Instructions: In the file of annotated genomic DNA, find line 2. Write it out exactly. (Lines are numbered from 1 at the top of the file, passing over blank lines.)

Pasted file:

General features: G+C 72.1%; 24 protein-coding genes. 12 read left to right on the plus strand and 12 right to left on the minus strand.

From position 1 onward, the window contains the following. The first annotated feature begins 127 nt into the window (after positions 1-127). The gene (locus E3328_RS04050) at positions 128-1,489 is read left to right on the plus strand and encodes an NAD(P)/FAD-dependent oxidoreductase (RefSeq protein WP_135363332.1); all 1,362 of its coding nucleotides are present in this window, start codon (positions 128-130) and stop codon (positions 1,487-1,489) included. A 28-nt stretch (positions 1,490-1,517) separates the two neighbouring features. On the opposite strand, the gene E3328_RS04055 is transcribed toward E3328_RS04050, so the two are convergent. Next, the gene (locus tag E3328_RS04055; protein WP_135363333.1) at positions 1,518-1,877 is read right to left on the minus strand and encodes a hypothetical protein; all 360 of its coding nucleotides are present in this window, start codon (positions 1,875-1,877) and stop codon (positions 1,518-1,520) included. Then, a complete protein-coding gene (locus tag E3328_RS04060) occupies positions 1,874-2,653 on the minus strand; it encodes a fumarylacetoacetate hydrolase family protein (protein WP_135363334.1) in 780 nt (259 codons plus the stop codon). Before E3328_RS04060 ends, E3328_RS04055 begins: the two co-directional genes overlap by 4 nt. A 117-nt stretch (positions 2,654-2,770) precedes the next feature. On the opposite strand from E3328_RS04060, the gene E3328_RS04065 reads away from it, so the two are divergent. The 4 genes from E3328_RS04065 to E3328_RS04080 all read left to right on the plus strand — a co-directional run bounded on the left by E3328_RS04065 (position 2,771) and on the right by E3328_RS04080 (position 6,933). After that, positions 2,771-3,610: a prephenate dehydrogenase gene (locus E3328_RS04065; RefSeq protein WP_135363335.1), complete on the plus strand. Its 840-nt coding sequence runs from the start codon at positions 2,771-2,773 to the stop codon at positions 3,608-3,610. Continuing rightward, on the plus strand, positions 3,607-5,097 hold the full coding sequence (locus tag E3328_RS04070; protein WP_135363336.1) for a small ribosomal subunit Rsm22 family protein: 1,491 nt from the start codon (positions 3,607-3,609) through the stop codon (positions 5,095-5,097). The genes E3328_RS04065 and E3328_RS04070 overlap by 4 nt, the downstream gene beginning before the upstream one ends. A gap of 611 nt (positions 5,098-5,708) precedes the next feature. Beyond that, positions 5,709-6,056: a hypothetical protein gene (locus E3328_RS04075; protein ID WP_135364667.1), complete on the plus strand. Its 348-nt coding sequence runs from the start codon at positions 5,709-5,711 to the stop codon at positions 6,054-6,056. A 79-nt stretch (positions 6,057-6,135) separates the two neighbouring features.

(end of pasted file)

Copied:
From position 1 onward, the window contains the following. The first annotated feature begins 127 nt into the window (after positions 1-127). The gene (locus E3328_RS04050) at positions 128-1,489 is read left to right on the plus strand and encodes an NAD(P)/FAD-dependent oxidoreductase (RefSeq protein WP_135363332.1); all 1,362 of its coding nucleotides are present in this window, start codon (positions 128-130) and stop codon (positions 1,487-1,489) included. A 28-nt stretch (positions 1,490-1,517) separates the two neighbouring features. On the opposite strand, the gene E3328_RS04055 is transcribed toward E3328_RS04050, so the two are convergent. Next, the gene (locus tag E3328_RS04055; protein WP_135363333.1) at positions 1,518-1,877 is read right to left on the minus strand and encodes a hypothetical protein; all 360 of its coding nucleotides are present in this window, start codon (positions 1,875-1,877) and stop codon (positions 1,518-1,520) included. Then, a complete protein-coding gene (locus tag E3328_RS04060) occupies positions 1,874-2,653 on the minus strand; it encodes a fumarylacetoacetate hydrolase family protein (protein WP_135363334.1) in 780 nt (259 codons plus the stop codon). Before E3328_RS04060 ends, E3328_RS04055 begins: the two co-directional genes overlap by 4 nt. A 117-nt stretch (positions 2,654-2,770) precedes the next feature. On the opposite strand from E3328_RS04060, the gene E3328_RS04065 reads away from it, so the two are divergent. The 4 genes from E3328_RS04065 to E3328_RS04080 all read left to right on the plus strand — a co-directional run bounded on the left by E3328_RS04065 (position 2,771) and on the right by E3328_RS04080 (position 6,933). After that, positions 2,771-3,610: a prephenate dehydrogenase gene (locus E3328_RS04065; RefSeq protein WP_135363335.1), complete on the plus strand. Its 840-nt coding sequence runs from the start codon at positions 2,771-2,773 to the stop codon at positions 3,608-3,610. Continuing rightward, on the plus strand, positions 3,607-5,097 hold the full coding sequence (locus tag E3328_RS04070; protein WP_135363336.1) for a small ribosomal subunit Rsm22 family protein: 1,491 nt from the start codon (positions 3,607-3,609) through the stop codon (positions 5,095-5,097). The genes E3328_RS04065 and E3328_RS04070 overlap by 4 nt, the downstream gene beginning before the upstream one ends. A gap of 611 nt (positions 5,098-5,708) precedes the next feature. Beyond that, positions 5,709-6,056: a hypothetical protein gene (locus E3328_RS04075; protein ID WP_135364667.1), complete on the plus strand. Its 348-nt coding sequence runs from the start codon at positions 5,709-5,711 to the stop codon at positions 6,054-6,056. A 79-nt stretch (positions 6,057-6,135) separates the two neighbouring features.